Enter Dalton, who isn't the winningest or most physically gifted of quarterbacks likely to be available this offseason, but he certainly has the kind of established resume to at least project a higher degree of success than what Trubisky's put on tape over his first three seasons in the league.

This time of year is spent trying to connect as many logical dots as possible, and there's no connection easier to make than Dalton and Lazor.

Lazor served as Dalton's quarterback coach in 2016 and kept that title after being promoted to Cincinnati's offensive coordinator in 2017, a position he held through the 2018 season. If the Bears are looking for any edge, any inside intel on quarterbacks who can not only challenge Trubisky in 2020 but potentially salvage the season too, having Lazor on staff will certainly give them that with Dalton.

It's worth noting that Dalton threw for the second-most yards of his career under Lazor's tutelage in 2016 (4,206) and had a quarterback rating of 91.8 that year. His numbers dipped in 2017 and 18 after Lazor moved up to offensive coordinator, but it's clear the two worked well together while in one of the most closely-knit coach-player relationships.

It's also important to remember that Dalton isn't a free agent this offseason. He has one year remaining on his contract at a team-friendly $17.7 million cap hit; his salary is a bargain in today's starting quarterback market. If the Bears want him, they have to trade for him.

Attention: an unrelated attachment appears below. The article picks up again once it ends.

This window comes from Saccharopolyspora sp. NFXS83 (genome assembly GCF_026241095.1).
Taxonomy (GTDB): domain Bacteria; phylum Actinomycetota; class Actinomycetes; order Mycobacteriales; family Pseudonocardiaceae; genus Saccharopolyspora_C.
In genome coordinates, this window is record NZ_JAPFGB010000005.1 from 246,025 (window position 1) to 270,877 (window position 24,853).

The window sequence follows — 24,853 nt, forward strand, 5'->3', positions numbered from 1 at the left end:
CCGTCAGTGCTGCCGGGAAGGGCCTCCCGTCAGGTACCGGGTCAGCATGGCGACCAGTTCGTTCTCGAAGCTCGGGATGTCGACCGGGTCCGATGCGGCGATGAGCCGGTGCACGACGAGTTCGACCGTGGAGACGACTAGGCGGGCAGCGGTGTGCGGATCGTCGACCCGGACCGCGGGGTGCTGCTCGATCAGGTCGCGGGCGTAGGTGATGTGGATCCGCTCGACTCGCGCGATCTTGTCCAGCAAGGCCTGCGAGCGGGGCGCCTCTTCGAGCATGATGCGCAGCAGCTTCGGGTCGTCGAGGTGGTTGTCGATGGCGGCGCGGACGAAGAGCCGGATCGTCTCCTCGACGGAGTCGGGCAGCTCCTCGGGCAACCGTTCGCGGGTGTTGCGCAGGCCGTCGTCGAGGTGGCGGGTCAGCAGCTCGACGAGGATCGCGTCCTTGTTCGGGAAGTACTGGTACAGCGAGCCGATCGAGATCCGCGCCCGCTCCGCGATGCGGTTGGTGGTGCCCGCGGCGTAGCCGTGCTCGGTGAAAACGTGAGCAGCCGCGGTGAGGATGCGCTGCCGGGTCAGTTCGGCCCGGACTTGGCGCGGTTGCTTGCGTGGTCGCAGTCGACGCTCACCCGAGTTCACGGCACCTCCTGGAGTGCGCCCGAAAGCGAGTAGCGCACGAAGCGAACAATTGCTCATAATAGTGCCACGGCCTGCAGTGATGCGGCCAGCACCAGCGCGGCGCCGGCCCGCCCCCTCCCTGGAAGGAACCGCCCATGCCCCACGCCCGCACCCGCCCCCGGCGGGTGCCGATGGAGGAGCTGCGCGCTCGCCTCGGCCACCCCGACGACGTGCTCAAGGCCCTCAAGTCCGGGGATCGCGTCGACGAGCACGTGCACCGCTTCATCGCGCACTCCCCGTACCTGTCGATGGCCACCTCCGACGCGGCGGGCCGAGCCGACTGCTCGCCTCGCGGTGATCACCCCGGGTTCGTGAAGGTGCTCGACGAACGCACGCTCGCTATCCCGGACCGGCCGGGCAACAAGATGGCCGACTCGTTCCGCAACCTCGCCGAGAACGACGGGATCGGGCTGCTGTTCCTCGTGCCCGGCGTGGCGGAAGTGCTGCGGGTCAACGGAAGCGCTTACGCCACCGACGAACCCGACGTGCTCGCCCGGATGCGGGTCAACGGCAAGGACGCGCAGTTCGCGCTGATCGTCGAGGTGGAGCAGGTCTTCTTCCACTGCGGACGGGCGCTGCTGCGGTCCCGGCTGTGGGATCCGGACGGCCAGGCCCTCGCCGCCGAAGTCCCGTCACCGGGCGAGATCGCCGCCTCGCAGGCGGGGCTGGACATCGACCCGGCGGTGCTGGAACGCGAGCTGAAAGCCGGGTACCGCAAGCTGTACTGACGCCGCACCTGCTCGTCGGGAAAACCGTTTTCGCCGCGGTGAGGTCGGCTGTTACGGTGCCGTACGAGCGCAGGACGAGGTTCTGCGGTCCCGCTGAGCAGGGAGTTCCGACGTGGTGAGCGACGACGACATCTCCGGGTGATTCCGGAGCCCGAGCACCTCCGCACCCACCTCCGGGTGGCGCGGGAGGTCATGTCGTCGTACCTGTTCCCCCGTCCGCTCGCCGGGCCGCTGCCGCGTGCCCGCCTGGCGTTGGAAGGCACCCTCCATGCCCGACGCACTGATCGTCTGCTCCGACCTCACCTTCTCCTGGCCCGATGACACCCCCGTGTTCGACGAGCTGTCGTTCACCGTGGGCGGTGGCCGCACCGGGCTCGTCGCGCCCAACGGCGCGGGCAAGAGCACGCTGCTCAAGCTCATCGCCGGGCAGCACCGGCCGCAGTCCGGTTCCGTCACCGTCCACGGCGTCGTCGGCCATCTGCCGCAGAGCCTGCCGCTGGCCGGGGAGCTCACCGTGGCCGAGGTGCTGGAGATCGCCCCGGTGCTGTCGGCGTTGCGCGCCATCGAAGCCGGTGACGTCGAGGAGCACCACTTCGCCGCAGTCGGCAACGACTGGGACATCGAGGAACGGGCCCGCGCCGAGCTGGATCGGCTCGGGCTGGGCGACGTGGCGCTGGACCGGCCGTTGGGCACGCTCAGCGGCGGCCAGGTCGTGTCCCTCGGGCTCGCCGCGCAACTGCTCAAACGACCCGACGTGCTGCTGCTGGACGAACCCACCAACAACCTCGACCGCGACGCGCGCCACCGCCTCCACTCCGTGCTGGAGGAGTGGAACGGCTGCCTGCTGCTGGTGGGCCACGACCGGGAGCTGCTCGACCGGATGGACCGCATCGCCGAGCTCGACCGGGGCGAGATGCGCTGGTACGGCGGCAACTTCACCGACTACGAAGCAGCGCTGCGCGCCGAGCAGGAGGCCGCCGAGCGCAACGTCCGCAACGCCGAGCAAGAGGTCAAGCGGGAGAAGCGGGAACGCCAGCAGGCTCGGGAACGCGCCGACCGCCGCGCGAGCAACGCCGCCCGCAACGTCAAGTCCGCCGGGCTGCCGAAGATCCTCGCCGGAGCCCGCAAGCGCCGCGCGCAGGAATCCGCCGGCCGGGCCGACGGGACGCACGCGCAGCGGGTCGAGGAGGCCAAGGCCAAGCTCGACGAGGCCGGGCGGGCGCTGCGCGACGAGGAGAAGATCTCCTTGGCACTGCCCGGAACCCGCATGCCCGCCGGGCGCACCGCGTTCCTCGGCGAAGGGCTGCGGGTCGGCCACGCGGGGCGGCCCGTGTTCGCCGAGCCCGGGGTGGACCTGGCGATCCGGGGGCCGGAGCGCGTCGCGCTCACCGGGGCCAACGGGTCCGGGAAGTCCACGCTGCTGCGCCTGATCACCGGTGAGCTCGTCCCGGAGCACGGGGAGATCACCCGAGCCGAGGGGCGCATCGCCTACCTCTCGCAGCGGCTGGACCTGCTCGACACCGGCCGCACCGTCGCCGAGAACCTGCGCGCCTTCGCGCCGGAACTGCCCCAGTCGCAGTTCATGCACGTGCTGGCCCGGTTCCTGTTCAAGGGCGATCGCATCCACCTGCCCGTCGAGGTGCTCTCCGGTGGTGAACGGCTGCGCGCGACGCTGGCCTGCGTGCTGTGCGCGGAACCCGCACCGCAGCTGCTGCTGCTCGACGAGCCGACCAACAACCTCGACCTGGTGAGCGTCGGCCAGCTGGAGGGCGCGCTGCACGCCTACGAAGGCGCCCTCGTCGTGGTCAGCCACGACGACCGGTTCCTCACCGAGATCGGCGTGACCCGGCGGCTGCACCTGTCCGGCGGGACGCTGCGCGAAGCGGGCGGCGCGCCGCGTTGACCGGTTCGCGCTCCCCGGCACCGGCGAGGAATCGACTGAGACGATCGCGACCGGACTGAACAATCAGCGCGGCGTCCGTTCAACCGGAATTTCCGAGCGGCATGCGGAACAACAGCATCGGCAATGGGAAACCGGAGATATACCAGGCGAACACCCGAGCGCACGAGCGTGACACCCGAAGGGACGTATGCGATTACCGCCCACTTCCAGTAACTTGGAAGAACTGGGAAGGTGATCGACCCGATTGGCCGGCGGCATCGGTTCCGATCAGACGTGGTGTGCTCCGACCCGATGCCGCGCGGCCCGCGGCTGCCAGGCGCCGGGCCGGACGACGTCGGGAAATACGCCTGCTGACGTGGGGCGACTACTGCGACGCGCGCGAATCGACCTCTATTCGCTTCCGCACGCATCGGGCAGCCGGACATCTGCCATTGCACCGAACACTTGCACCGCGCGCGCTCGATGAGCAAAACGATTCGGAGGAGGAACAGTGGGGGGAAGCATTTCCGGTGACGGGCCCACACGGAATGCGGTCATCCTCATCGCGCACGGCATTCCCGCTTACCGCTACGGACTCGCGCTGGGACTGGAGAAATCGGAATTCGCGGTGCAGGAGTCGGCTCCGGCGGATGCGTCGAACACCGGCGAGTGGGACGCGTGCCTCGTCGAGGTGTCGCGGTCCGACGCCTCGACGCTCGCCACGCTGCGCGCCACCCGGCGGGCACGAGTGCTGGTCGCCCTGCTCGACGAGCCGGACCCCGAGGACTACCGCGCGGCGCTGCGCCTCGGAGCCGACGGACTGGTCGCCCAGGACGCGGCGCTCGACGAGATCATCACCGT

The Bengals can cut Dalton without any salary cap penalty, but if he's the guy Chicago is targeting, they'd be wise to avoid the inflated payday he'd generate in free agency and get a trade done.

Cincinnati's asking price for Dalton is likely to be quite low. It's obvious he isn't in their plans for 2020 and they won't have much leverage in negotiations. The Bears can benefit from this; a day-three pick is probably all it will take. It's highly unlikely Chicago can land a player that late in the draft with as much upside to help them win in 2020 as Dalton, so it would be foolish to not at least consider it.

Assuming the price to trade for Dalton is right, his salary and resume of production warrants serious consideration.